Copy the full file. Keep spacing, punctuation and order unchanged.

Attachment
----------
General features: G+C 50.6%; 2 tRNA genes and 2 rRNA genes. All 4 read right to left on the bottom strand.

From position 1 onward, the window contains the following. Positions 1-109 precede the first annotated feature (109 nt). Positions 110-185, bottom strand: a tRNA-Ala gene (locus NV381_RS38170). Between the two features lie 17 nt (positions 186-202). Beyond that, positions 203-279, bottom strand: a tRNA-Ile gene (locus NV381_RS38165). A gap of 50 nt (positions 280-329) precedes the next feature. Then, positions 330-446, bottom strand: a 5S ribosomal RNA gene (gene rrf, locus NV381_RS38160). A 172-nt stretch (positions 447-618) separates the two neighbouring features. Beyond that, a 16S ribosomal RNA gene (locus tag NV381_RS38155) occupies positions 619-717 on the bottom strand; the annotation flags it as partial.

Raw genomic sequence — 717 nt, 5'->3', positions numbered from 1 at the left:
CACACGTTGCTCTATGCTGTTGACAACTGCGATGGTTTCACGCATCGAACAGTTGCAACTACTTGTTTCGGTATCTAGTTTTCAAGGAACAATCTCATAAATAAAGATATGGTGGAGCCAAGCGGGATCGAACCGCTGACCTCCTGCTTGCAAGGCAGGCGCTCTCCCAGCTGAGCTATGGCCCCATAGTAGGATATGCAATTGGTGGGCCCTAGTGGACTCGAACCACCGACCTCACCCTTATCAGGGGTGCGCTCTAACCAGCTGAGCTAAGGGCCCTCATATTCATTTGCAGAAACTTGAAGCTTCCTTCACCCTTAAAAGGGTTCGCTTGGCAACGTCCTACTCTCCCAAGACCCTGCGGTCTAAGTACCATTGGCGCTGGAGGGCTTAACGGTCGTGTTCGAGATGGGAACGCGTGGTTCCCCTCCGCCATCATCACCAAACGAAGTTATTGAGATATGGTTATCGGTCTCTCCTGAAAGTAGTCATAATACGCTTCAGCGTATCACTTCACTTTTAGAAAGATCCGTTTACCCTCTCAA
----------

General features: G+C 50.6%; 2 tRNA genes and 2 rRNA genes. All 4 read right to left on the bottom strand.

From position 1 onward, the window contains the following. Positions 1-109 precede the first annotated feature (109 nt). Positions 110-185, bottom strand: a tRNA-Ala gene (locus NV381_RS38170). Between the two features lie 17 nt (positions 186-202). Beyond that, positions 203-279, bottom strand: a tRNA-Ile gene (locus NV381_RS38165). A gap of 50 nt (positions 280-329) precedes the next feature. Then, positions 330-446, bottom strand: a 5S ribosomal RNA gene (gene rrf, locus NV381_RS38160). A 172-nt stretch (positions 447-618) separates the two neighbouring features. Beyond that, a 16S ribosomal RNA gene (locus tag NV381_RS38155) occupies positions 619-717 on the bottom strand; the annotation flags it as partial.

Raw genomic sequence — 717 nt, 5'->3', positions numbered from 1 at the left:
CACACGTTGCTCTATGCTGTTGACAACTGCGATGGTTTCACGCATCGAACAGTTGCAACTACTTGTTTCGGTATCTAGTTTTCAAGGAACAATCTCATAAATAAAGATATGGTGGAGCCAAGCGGGATCGAACCGCTGACCTCCTGCTTGCAAGGCAGGCGCTCTCCCAGCTGAGCTATGGCCCCATAGTAGGATATGCAATTGGTGGGCCCTAGTGGACTCGAACCACCGACCTCACCCTTATCAGGGGTGCGCTCTAACCAGCTGAGCTAAGGGCCCTCATATTCATTTGCAGAAACTTGAAGCTTCCTTCACCCTTAAAAGGGTTCGCTTGGCAACGTCCTACTCTCCCAAGACCCTGCGGTCTAAGTACCATTGGCGCTGGAGGGCTTAACGGTCGTGTTCGAGATGGGAACGCGTGGTTCCCCTCCGCCATCATCACCAAACGAAGTTATTGAGATATGGTTATCGGTCTCTCCTGAAAGTAGTCATAATACGCTTCAGCGTATCACTTCACTTTTAGAAAGATCCGTTTACCCTCTCAA